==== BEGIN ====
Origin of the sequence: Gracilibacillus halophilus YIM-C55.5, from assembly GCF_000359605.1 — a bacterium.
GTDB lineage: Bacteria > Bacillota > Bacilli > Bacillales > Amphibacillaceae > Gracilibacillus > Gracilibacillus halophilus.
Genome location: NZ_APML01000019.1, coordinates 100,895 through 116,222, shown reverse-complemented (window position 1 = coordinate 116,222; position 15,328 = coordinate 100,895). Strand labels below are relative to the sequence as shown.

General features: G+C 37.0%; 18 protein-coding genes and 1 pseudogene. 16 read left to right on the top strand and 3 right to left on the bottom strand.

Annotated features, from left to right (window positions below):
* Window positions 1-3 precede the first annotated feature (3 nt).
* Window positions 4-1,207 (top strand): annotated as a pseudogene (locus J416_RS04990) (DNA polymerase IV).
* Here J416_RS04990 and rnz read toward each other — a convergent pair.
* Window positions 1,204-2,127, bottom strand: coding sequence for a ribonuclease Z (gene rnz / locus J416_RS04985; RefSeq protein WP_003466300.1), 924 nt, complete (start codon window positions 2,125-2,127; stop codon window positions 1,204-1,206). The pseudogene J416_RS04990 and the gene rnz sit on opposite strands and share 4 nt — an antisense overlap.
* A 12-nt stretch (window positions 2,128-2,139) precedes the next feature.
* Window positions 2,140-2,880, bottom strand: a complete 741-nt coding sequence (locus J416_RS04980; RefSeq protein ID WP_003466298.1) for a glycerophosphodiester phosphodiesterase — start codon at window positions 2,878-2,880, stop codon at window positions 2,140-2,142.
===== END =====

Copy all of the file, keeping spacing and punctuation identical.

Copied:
Origin of the sequence: Gracilibacillus halophilus YIM-C55.5, from assembly GCF_000359605.1 — a bacterium.
GTDB lineage: Bacteria > Bacillota > Bacilli > Bacillales > Amphibacillaceae > Gracilibacillus > Gracilibacillus halophilus.
Genome location: NZ_APML01000019.1, coordinates 100,895 through 116,222, shown reverse-complemented (window position 1 = coordinate 116,222; position 15,328 = coordinate 100,895). Strand labels below are relative to the sequence as shown.

General features: G+C 37.0%; 18 protein-coding genes and 1 pseudogene. 16 read left to right on the top strand and 3 right to left on the bottom strand.

Annotated features, from left to right (window positions below):
* Window positions 1-3 precede the first annotated feature (3 nt).
* Window positions 4-1,207 (top strand): annotated as a pseudogene (locus J416_RS04990) (DNA polymerase IV).
* Here J416_RS04990 and rnz read toward each other — a convergent pair.
* Window positions 1,204-2,127, bottom strand: coding sequence for a ribonuclease Z (gene rnz / locus J416_RS04985; RefSeq protein WP_003466300.1), 924 nt, complete (start codon window positions 2,125-2,127; stop codon window positions 1,204-1,206). The pseudogene J416_RS04990 and the gene rnz sit on opposite strands and share 4 nt — an antisense overlap.
* A 12-nt stretch (window positions 2,128-2,139) precedes the next feature.
* Window positions 2,140-2,880, bottom strand: a complete 741-nt coding sequence (locus J416_RS04980; RefSeq protein ID WP_003466298.1) for a glycerophosphodiester phosphodiesterase — start codon at window positions 2,878-2,880, stop codon at window positions 2,140-2,142.